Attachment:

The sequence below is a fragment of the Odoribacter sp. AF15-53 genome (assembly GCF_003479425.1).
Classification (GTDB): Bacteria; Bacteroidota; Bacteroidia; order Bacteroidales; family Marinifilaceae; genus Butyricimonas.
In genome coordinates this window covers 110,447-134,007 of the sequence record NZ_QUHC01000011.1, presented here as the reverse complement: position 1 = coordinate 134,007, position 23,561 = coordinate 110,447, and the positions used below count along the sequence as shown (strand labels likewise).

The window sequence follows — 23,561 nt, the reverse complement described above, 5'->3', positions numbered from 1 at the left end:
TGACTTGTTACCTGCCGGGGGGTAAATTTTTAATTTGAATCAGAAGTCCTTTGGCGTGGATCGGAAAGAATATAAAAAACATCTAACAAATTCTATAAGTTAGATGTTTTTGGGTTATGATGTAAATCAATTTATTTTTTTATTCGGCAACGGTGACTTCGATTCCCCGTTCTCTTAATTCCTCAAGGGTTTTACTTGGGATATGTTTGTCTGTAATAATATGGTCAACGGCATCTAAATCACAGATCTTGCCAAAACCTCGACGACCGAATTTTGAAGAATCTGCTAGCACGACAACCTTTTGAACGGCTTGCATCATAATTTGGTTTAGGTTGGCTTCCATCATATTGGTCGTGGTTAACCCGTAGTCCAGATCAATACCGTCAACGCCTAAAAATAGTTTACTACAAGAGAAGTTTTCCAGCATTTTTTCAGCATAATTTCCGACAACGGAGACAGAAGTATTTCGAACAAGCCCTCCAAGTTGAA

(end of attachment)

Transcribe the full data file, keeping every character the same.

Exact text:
The sequence below is a fragment of the Odoribacter sp. AF15-53 genome (assembly GCF_003479425.1).
Classification (GTDB): Bacteria; Bacteroidota; Bacteroidia; order Bacteroidales; family Marinifilaceae; genus Butyricimonas.
In genome coordinates this window covers 110,447-134,007 of the sequence record NZ_QUHC01000011.1, presented here as the reverse complement: position 1 = coordinate 134,007, position 23,561 = coordinate 110,447, and the positions used below count along the sequence as shown (strand labels likewise).

The window sequence follows — 23,561 nt, the reverse complement described above, 5'->3', positions numbered from 1 at the left end:
TGACTTGTTACCTGCCGGGGGGTAAATTTTTAATTTGAATCAGAAGTCCTTTGGCGTGGATCGGAAAGAATATAAAAAACATCTAACAAATTCTATAAGTTAGATGTTTTTGGGTTATGATGTAAATCAATTTATTTTTTTATTCGGCAACGGTGACTTCGATTCCCCGTTCTCTTAATTCCTCAAGGGTTTTACTTGGGATATGTTTGTCTGTAATAATATGGTCAACGGCATCTAAATCACAGATCTTGCCAAAACCTCGACGACCGAATTTTGAAGAATCTGCTAGCACGACAACCTTTTGAACGGCTTGCATCATAATTTGGTTTAGGTTGGCTTCCATCATATTGGTCGTGGTTAACCCGTAGTCCAGATCAATACCGTCAACGCCTAAAAATAGTTTACTACAAGAGAAGTTTTCCAGCATTTTTTCAGCATAATTTCCGACAACGGAGACAGAAGTATTTCGAACAAGCCCTCCAAGTTGAA